LE: What is this document for?
CS: The standards are designed to help support members in delivering safe and effective physiotherapy services. Members can use these standards to compare the components of their own service with the criteria in the standards. These have been agreed by CSP members.
The CSP first developed standards in this format in 2000 and they were updated in 2005.
LE: How do these ones differ from the 2005 version?
CS: These quality assurance standards reflect member feedback on the way they use the current standards.
Essentially they are updated standards that reflect contemporary physiotherapy services. There are also a number of other significant changes.
These include emphasising that the standards will help to ‘quality assure’ your service. We have also integrated the two separate documents – one looking at core and the other at service standards – into a single resource.
And now the standards apply to all CSP members, including qualified members, associate members and students.
We’ve also restructured the standards into 10 sections, including a new section on professional autonomy and accountability.
Members also told us that they only want to access individual sections at times and in a range of detail. So we’ve changed the way they access the standards.
They are available online as a PDF to download or as an interactive resource so they can be accessed in the detail required at any one time.
For example, from the standards you will find criteria that link to supplementary information.
LE: How does this impact on any other existing professional standards required by the Health and Care Professions Council (HCPC)?
CS: Members need to be aware of these quality assurance standards and their content.
Although there is no intention to ‘police’ them, they may be used for reference in fitness to practise cases.
Their key strength is for members to use them to evaluate and demonstrate the quality of their service.
LE: Will the HCPC use them to judge a physiotherapist’s professional standards, then?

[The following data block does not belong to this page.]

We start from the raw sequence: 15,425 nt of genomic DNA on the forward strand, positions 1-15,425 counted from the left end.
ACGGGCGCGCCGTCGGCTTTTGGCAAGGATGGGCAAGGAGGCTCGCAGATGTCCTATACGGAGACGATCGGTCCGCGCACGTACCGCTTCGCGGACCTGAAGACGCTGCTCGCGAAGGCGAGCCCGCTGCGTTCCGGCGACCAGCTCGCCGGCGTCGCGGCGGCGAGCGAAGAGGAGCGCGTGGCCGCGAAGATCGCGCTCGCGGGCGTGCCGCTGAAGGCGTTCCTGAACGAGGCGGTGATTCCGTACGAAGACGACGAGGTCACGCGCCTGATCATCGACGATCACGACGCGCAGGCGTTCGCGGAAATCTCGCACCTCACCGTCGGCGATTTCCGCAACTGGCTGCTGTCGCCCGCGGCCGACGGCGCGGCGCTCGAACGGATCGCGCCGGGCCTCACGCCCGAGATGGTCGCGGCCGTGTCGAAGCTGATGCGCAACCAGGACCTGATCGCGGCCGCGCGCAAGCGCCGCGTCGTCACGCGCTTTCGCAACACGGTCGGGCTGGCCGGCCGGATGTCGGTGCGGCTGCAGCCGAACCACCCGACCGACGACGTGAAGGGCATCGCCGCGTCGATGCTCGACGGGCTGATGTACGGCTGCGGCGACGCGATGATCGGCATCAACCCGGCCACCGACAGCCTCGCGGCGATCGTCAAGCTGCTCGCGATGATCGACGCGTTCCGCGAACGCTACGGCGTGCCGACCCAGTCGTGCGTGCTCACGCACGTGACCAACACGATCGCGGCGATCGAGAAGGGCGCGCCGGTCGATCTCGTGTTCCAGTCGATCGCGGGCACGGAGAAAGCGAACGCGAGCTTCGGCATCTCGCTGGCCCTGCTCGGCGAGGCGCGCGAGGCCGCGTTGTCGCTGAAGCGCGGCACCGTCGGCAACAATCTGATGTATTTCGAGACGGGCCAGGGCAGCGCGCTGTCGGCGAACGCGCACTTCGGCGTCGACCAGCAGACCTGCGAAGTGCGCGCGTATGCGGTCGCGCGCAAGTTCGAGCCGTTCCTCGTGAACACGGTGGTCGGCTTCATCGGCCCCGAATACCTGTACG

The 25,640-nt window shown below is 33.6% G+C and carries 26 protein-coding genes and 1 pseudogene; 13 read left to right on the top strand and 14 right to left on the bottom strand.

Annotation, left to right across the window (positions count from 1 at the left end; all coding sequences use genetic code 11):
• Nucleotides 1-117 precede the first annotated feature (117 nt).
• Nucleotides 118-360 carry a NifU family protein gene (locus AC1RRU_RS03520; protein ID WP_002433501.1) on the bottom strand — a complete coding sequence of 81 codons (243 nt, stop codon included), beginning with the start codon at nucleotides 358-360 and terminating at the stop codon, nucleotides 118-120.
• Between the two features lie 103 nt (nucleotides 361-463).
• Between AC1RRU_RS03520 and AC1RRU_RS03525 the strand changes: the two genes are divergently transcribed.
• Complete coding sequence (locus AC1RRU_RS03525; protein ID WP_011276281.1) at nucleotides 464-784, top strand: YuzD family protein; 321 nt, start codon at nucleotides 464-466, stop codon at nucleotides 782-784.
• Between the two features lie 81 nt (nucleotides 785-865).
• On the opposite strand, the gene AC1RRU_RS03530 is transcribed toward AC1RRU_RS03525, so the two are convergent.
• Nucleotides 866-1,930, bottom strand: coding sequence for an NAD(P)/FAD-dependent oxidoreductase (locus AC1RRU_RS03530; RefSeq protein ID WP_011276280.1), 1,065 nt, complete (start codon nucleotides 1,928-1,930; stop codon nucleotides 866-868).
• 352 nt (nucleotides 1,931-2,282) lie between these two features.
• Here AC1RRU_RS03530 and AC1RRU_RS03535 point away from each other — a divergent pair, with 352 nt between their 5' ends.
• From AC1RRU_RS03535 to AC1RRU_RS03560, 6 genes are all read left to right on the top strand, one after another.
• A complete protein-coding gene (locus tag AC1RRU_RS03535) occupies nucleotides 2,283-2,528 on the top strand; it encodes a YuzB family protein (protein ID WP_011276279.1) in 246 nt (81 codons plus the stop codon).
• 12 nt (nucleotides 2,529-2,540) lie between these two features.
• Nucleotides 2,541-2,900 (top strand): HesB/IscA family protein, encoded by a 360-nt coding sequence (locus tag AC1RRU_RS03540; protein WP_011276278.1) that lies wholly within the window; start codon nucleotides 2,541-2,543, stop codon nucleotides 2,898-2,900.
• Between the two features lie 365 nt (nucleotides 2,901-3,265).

CS: No. The HCPC’s own standards are used for regulatory purposes.
However, the HCPC may consider any resources of relevance in a fitness to practise case and these quality assurance standards may be one of these resources.
The HCPC has been involved in discussions during the development of these standards.
LE: So how will these standards be used?
CS: They will enable members to improve the quality of their services by providing criteria against which an audit can be carried out.
The summary explains the framework and sets out the standard statements, but to look at the specific criteria below each statement you will need to go to the website.
LE: What’s the link for that?
CS: You can go to: www.csp.org.uk/standards where you’ll find the standards, their criteria and the quality assurance audit tool.
For example, if you look at Standard 8 – physiotherapy management and treatment – you’ll see it covers various issues from fair access to the service through to making appropriate arrangements for discharge or transfer of care.
The kinds of things we’d expect a physio to look at is whether the patient has been involved with the arrangements for their care, whether the new arrangements have been recorded.
LE: How does this differ from the Code of Professional Values and Behaviour that came out last year?
CS: The code is about an individual’s attitudes and behaviours and how they impact on their professional role.
The quality assurance standards are complementary and supportive but are separate to the code.
They are about the components of safe and effective physiotherapy service delivery.